The Possibilities Are Endless - A film about Edwyn Collins

Thanks to those fine folk at The Watershed, we were fortunate to see a preview showing of The Possibilities Are Endless a film that shines a light of the changing world of Edwyn Collins, since the brain haemorrhages that nearly took his life in 2005. This was followed by a Q & A hosted by Mark Cosgrave with the directors of the film, Edward Lovelace and James Hall, stars of the film Edwyn Collins and Grace Maxwell. Then to top that, a short acoustic set from Edwin with Carwyn Ellis. Yep, quite a night!

Fans of Edwyn will already be familiar with the bones of the story. The irascible, playful, cantankerous man whose musical output with Orange Juice and during his solo career pretty much set the template for witty, intelligent guitar pop for several decades, suddenly hit with a devastating condition which threatened his life and stripped him of the tools of communication that had been his calling card for so long. For a while, one of the few things that Edwyn could say was “The possibilities are endless” hence the title of the film.

There was a beautiful TV documentary made about the subject a few years ago, which is well worth seeing. Even more highly recommended is the book “Falling & Laughing” written by Grace Maxwell. It’s an extraordinary book charting the tortured path through the years of recovery that Edwyn, Grace and son William took. It is the most moving, yet hugely practical, books that I have read. If you have any interest in the strength of the human spirit when faced with seemingly insurmountable odds, then please, get yourself a copy.

Back then to the film. Lovelace and Hall have taken the bold route telling the story of the last nine years in an expressionistic way. Attempting to put us inside the brain of Edwyn as he attempts to cope with his radically changed situations. As viewers we are often confused and disorientated as rapid cuts are followed by periods of slow black emptiness, then repetition. Confusion abounds, during the Q&A Edwyn himself said that the film was very accurate at capturing his feelings as he struggled to cope with his new situation.

The film charts the pleasing steps towards recovery that Edwyn has made, making much of move back to Helmsdale in the northeast of Scotland. It’s a beautiful, uncompromising landscape that serves as a stunning backdrop to the audio interviews that Lovelace and Hall recorded with Edwyn and Grace. It’s an approach that helps to avoid overt sentimentality, something that it’s clear both Edwyn and Grace would have little time for.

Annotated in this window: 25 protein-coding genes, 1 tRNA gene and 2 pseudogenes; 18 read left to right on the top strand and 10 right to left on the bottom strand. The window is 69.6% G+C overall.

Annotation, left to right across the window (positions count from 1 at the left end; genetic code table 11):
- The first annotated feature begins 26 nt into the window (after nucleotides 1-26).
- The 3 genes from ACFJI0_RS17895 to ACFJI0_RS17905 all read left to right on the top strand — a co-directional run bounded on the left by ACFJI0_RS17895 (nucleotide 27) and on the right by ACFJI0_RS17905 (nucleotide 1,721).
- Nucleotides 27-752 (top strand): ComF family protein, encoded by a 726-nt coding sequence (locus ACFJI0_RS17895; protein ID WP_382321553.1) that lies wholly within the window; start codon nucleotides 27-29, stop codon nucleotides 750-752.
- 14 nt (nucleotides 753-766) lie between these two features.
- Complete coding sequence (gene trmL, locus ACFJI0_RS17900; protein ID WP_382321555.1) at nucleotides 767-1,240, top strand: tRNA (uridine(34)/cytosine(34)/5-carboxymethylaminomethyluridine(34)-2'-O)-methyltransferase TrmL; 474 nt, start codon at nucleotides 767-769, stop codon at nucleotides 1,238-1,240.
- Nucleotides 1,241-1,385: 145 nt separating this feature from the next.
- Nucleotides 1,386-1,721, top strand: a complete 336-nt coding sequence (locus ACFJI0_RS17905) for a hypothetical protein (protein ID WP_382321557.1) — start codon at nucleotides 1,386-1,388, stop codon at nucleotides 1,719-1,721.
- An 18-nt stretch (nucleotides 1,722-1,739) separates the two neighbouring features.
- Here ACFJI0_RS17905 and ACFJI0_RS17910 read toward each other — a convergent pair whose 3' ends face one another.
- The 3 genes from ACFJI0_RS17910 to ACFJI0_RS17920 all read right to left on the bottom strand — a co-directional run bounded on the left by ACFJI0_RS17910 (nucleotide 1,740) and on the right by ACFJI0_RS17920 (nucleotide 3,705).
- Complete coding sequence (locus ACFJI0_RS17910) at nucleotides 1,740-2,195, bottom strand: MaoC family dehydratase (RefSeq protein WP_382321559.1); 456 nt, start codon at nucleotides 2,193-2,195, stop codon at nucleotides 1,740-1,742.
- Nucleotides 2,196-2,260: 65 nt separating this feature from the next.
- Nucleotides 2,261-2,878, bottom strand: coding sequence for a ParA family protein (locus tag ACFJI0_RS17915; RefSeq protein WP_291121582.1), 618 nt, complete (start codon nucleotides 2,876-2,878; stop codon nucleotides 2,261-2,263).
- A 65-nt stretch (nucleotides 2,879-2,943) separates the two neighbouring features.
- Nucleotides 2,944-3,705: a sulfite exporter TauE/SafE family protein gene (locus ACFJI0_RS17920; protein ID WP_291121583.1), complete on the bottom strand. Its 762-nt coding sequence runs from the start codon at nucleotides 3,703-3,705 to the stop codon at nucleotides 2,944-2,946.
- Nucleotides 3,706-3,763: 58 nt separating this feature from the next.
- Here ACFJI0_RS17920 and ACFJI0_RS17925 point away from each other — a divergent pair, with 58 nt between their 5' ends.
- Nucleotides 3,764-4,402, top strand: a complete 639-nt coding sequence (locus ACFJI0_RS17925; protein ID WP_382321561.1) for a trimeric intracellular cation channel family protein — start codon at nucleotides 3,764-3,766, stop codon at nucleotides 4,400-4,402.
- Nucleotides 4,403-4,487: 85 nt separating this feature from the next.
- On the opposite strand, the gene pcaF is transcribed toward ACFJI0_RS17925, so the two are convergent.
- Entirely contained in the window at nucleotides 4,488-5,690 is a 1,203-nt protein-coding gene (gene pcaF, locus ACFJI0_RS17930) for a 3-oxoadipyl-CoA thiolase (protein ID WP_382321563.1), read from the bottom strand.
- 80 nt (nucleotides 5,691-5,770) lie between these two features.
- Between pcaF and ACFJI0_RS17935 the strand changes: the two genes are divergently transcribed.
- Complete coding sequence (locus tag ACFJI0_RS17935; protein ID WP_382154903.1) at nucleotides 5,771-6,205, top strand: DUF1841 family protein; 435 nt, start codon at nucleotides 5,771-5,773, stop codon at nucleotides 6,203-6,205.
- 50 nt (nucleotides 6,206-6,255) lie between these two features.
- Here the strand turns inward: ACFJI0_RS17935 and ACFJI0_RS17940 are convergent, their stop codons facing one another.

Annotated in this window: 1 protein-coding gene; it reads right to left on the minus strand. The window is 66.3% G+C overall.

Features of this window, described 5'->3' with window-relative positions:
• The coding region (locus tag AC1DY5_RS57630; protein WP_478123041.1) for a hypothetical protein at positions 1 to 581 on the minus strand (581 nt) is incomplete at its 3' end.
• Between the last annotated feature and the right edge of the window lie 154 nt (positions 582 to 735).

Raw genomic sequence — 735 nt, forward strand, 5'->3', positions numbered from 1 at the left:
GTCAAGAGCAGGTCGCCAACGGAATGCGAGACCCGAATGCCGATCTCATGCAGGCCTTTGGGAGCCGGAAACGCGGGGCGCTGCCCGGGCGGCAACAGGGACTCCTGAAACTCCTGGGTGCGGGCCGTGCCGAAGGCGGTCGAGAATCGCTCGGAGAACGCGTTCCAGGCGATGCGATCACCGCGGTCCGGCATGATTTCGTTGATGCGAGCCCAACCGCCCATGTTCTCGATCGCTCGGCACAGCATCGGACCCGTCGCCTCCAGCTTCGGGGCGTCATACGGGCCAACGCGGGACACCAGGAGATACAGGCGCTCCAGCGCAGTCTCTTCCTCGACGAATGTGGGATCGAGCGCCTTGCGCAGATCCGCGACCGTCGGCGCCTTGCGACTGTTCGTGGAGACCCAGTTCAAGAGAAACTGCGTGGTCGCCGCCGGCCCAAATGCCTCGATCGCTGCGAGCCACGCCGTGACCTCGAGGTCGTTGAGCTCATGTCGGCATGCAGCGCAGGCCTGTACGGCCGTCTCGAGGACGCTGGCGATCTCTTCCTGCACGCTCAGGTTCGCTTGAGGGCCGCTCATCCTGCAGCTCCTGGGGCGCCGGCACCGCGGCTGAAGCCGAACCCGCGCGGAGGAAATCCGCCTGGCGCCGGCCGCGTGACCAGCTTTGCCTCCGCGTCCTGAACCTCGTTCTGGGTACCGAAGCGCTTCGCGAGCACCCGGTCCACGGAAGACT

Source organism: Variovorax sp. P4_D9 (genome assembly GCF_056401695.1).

In 2005 the news of Edwyn’s situation spread quickly amongst friends and fans. Two of our friends have been close to Edwyn and Grace, so it was lovely to see them all chatting away happily together after the film (the picture above is of Jonny and Russ with Edwyn). We, well remember the updates that William would post on Myspace (yes it was a long time ago!), which spread the initially awful, then more optimistic news of Edwyn.

Miraculously in 2009 news emerged of some public performances. In November of that year we arranged to see Edwyn playing at The Bloomsbury Ballroom in London. It was one of those evening that was anticipated with both excitement and dread. The joy at the prospect of seeing Edwyn back on a stage was tempered with anxiety over his condition. When the time came for his band to take the stage we could see two figures in the wings struggling desperately. It was of course Edwyn and Grace, it seemed to take an eternity for them coax and cajole Edwin’s body up the steps to the stage. Then we saw the cane (Edwyn, as stylish as ever) emerge and he his made slow and unsteady way across the stage.

The crowd roared their approval, cheers mixing with tears as we watched the grim determination etched on Edwyn’s face as he took each slowly stuttering step. Finally he made it to centre stage and perched himself on top on flight case, looked to crowd and smiled. You didn’t know whether to laugh or cry, so we did both. The band played and Edwyn sang, sang in a voice that for all his difficulties with speech, was as strong, joyous and gloriously unexpectedly, still obviously Edwyn. The gig was a triumph. Since then Edwyn has recorded two solo albums has set up AED records and taught himself to draw beautifuly using his left hand.

We have been fortunate to see Edwyn play on several occasions since that night. Each time he appears a little stronger, walking well, speaking more confidently and that famous wit of his getting ever sharper. It’s important to note, that always there at his side is of Grace and the film brilliantly captures the wonderful love that Edwyn and Grace share. The pair of them were both on top form at The Watershed, honest, funny and without a complete lack of ego they were keen to give credit for the film to the two young directors, rather than themselves.

It is already available to buy via iTunes and I understand that the film may be coming to The Cube in Bristol at some point. The amazing landscapes shown in the film are best seen on the large screen, so try to catch the film in the cinema if you can.